Since it's very obvious that rooing is a Shetland trait that was of great value to the Islanders, it's confirmed for me that this trait was and is a very Shetland Sheep-like trait that should be preserved.  Now I must ask myself if there is cross breeding going on that has masked this trait in some of our little sheep over the years, or if there's always been a few that never roo?  My quest for further education of these little wonders continues, but in the meantime, I'm loving the journey.

Bug right after I started rooing his neck 

Closeup of the neck being roo'd 
 Bug's staple length before stretching this year was 3" and after stretching it was a shade over 4", he has very tiny organized crimp.  His wool that we sheared last year was spectacular when spun up, can't wait to see how much different it will be to spin now that it doesn't have the blunt ends from shearing.  And I had virtually NO VM in this fleece.

Bug just after I finished rooing him.  Notice how long his new growth of wool  is in March!

A fawn Kat ram, Barron.  Notice how clean he looks....due to the fact that he has just begun to go through the "rise".  His fleece practically fell off his body.
He is super crimpy and had a staple length of 4", can't wait to get this wool carded and spun up.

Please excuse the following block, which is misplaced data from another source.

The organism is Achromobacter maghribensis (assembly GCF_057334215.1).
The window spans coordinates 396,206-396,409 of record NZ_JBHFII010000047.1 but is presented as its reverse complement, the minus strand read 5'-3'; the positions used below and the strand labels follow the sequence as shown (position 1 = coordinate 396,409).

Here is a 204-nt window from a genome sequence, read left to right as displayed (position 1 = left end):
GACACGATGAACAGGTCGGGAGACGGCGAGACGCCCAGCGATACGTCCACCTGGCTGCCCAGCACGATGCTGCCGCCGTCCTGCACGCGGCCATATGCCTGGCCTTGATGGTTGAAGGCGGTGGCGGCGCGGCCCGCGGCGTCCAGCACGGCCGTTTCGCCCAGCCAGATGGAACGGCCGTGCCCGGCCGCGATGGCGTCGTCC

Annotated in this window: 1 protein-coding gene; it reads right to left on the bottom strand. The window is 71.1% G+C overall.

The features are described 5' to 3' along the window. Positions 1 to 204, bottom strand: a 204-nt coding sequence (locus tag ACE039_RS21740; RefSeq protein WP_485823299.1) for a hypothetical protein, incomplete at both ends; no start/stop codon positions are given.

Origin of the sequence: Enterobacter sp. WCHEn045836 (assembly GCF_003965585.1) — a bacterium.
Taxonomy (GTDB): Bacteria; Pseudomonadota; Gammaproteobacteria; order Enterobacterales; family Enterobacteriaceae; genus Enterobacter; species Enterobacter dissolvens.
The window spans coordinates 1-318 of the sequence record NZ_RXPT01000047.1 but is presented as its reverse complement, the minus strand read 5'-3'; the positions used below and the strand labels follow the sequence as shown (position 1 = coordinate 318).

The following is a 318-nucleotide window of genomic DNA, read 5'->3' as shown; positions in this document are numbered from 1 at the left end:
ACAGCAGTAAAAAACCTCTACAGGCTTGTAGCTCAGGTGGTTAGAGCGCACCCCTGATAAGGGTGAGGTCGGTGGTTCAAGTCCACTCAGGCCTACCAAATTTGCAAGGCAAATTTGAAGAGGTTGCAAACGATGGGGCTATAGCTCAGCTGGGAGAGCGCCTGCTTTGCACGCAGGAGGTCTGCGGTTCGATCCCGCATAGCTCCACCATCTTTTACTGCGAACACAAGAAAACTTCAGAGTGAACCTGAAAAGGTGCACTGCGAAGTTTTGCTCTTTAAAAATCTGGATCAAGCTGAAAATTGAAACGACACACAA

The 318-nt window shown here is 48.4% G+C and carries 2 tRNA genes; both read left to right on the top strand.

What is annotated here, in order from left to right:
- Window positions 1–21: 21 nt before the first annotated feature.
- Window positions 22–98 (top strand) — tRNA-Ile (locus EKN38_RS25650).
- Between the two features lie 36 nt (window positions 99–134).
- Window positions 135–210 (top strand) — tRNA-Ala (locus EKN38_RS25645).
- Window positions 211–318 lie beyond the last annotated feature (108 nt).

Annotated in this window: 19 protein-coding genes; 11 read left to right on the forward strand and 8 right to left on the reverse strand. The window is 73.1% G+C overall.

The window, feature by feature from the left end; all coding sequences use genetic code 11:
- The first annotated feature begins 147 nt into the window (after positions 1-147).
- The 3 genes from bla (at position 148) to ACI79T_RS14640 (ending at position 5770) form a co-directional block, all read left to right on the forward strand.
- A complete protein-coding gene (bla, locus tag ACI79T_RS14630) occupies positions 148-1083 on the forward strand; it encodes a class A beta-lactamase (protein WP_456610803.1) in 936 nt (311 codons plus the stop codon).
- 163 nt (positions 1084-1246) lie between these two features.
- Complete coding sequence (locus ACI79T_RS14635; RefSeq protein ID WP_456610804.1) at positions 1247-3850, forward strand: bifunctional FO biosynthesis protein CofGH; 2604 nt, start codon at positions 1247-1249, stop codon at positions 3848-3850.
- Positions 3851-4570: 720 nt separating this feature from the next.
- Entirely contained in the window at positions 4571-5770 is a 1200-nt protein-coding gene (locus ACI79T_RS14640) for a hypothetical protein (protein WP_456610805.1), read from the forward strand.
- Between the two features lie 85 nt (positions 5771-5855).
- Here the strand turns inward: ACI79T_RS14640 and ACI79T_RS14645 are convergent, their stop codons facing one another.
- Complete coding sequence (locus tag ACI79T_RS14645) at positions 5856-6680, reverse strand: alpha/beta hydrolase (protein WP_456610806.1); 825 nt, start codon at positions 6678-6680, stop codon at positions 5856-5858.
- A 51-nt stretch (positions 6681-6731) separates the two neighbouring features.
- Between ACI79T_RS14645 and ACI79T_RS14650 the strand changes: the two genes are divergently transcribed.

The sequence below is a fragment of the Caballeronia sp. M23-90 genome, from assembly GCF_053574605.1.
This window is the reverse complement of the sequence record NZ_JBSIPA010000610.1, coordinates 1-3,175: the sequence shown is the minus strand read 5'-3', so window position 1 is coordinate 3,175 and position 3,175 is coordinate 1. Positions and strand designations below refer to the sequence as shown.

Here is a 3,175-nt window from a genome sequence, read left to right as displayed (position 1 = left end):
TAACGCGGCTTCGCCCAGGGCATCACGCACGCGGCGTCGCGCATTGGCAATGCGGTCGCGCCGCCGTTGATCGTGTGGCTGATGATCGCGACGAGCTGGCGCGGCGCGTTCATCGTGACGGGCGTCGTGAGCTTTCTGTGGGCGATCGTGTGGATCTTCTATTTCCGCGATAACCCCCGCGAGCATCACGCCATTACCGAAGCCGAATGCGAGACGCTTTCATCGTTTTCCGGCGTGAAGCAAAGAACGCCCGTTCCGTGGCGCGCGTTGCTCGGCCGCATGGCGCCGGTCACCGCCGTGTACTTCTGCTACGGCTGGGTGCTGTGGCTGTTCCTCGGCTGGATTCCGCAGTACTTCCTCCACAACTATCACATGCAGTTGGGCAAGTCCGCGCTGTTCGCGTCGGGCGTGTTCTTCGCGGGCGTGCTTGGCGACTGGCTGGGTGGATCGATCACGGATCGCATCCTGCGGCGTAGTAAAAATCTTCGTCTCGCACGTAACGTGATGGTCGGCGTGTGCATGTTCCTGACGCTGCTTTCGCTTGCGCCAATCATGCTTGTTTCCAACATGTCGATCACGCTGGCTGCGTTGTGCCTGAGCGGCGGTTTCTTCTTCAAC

I know I've said this before, but it bears repeating.......I need to quit my day job.  :)  

Thursday, March 08, 2012

I can barely stand the wait..........

Colleen has sent me another batch of ubber cute puppy pictures, so had to share. 
 (thanks for the nudge John)  
I'm hoping we get to make the trek north on the weekend of the 17th or 24th to get our new girl.  

Fearlessly chasing off predators!!!!

"Is this absolutely necessary for a guardian?"
How can you not smile when you look at that face?

I give them about one more week and they'll be over that wall.

Patience is not one of  my virtues..................just saying.

That which angers us, controls us.

Mike and I

Mike and I
Mike and I at Nick and Emily's wedding

Raised beds & chickens coops

Raised beds & chickens coops
Can't wait for this stuff to actually be food....